I recently implemented solution number 10, which is closing comments for old entries. It’s helped immensely, since spammers usually attack older entries. The script that I installed isn’t automatic, though, so I run it from time to time to close entries older than x days. (I know that this may be difficult for you with so many sub-blogs, and your blog requires more comments than mine.)

Between closing comments and using MT-Blacklist, I’ve had few problems. I tried requiring people to preview their comments, but reversed it because it didn’t seem to help enough to merit the annoyance it caused.

On 23 November 2004 (09:23 AM),
Tiffany said:

M&D bought their house in 1986 or 1987 and their street is unincorporated. They were told that it would be incorporated soon. It still has not been. This means that the street is full of potholes that need to be fixed. When the house was robed, there was some discussion about which police force was to respond. I imagine that an ambulance would have the same problem.

If your area has these questions sorted out, then I can understand want to stay unincorporated.

On 23 November 2004 (10:11 AM),
Lane said:

I was hoping to attend last night’s meeting. Alas, I was not able to. I’m glad you were able to attend. I’ve lived my whole live (33 yrs) in Oak Grove, except for 18 months in Cannon Beach and 18 months on the PSU campus. My gut feeling is the same as the majority “It ain’t broke… “. I like the low density of the area, however that lowers the tax base. I hate the strip clubs, however that increases the tax base. We don’t have any manufacturing or large businesses to bring in money to the community, therefore if we were our own city, the money to run the city would have to come from the small businesses and residents. If we were to change our identity (become a part of Milwaukie or Gladstone, or become the city of Oak Grove) it could be better, but I am so distrustful of Gov’t right now that I could just picture a giant clusterf^$&.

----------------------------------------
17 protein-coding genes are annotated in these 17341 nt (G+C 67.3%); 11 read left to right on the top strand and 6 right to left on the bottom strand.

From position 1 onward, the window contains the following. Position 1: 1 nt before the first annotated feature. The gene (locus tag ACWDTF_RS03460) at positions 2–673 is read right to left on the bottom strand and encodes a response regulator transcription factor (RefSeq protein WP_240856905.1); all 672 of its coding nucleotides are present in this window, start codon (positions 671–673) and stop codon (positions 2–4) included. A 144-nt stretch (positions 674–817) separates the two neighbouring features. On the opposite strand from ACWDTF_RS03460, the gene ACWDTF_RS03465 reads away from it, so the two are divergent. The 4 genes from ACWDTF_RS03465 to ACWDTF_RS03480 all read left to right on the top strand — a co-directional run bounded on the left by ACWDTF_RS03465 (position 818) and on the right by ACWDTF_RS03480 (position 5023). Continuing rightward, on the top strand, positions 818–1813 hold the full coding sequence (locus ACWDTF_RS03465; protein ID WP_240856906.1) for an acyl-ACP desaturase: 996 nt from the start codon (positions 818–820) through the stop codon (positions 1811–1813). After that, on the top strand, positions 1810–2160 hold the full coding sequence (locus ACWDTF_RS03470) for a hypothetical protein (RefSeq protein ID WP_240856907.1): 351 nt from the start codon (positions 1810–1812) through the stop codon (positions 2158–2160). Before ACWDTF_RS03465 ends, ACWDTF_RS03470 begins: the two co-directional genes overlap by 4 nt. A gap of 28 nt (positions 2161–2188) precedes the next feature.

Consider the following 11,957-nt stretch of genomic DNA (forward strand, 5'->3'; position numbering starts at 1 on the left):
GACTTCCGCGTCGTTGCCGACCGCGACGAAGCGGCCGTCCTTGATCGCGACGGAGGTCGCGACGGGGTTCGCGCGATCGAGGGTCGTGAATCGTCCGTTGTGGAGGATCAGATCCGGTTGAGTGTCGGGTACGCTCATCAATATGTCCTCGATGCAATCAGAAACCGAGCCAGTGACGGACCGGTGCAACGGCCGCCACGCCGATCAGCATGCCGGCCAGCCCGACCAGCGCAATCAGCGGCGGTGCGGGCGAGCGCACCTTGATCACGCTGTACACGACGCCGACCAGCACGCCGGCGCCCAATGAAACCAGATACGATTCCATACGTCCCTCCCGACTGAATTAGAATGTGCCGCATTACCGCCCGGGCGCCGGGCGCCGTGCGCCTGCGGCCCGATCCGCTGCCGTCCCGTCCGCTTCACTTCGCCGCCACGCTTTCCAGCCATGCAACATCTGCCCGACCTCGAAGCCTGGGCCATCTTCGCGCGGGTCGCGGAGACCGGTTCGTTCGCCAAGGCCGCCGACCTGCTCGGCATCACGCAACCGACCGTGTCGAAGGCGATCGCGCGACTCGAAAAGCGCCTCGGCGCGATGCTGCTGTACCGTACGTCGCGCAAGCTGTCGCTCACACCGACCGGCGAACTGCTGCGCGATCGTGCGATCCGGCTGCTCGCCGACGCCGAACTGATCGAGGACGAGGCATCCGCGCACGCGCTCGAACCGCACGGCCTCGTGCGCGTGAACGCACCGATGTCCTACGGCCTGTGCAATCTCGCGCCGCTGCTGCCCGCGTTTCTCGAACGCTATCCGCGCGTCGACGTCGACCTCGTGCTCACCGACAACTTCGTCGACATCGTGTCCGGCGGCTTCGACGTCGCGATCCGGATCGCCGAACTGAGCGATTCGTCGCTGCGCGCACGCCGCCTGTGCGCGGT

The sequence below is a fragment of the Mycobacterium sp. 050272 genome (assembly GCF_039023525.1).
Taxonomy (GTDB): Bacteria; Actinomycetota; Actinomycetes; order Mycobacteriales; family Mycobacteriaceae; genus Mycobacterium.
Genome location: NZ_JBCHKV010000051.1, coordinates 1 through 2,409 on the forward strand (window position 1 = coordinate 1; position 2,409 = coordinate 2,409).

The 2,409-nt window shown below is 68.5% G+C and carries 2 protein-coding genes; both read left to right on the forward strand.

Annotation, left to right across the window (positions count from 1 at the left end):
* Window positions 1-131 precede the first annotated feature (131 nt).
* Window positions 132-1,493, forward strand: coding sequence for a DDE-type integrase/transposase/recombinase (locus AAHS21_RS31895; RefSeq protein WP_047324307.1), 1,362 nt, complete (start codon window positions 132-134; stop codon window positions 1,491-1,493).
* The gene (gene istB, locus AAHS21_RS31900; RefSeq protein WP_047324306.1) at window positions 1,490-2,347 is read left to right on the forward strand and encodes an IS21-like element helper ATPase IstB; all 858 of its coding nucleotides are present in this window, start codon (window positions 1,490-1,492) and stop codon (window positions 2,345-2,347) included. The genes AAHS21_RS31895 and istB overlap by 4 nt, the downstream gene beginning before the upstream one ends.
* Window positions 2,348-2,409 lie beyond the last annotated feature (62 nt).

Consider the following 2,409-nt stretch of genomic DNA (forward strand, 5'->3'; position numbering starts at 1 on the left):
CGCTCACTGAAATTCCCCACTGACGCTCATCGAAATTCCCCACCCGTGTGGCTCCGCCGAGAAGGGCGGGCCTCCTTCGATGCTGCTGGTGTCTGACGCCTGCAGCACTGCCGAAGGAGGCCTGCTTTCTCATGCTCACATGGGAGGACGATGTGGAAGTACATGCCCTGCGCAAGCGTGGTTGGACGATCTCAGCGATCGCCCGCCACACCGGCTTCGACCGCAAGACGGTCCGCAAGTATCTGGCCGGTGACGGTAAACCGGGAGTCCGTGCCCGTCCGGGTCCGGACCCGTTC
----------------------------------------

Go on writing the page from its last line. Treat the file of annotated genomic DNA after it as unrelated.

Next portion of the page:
On 24 November 2004 (09:27 PM),
John Bartley K7AAY said:

Monday night’s talk-talk heard our locale referred to as ‘we don’t have a name for it yet’. I’ve read it described as ‘the UnCity’ by the Complete Communities gang.

And, boy, if ‘Complete Communities’ ain’t NewSpeak, I don’t know what is.

I could live with The UnCity, but it really doesn’t portray the area well. Instead, I think we’re living in No Name City. Yep, No Name City, from Paint Your Wagon, another fine Oregon icon.

I mean, strip clubs, miles and miles of car lots, The Abandoned Albertson’s, vacant storefronts in strip malls galore; it’s No Name City, all right! And, nothing the planners could do with even the tax levels of the People’s Republic of Portland could fix it.. the only thing we can do is to stay out of the way of the economy, which means no new city to make new taxes and depress growth further.

Whadda ya say? You want to turn the NewSpeakers on their ear, and fix that image in the minds of the public with The Power of the Blog? No Name City, No Name City… I wonder if we could get Clint Eastwood to sing it for us.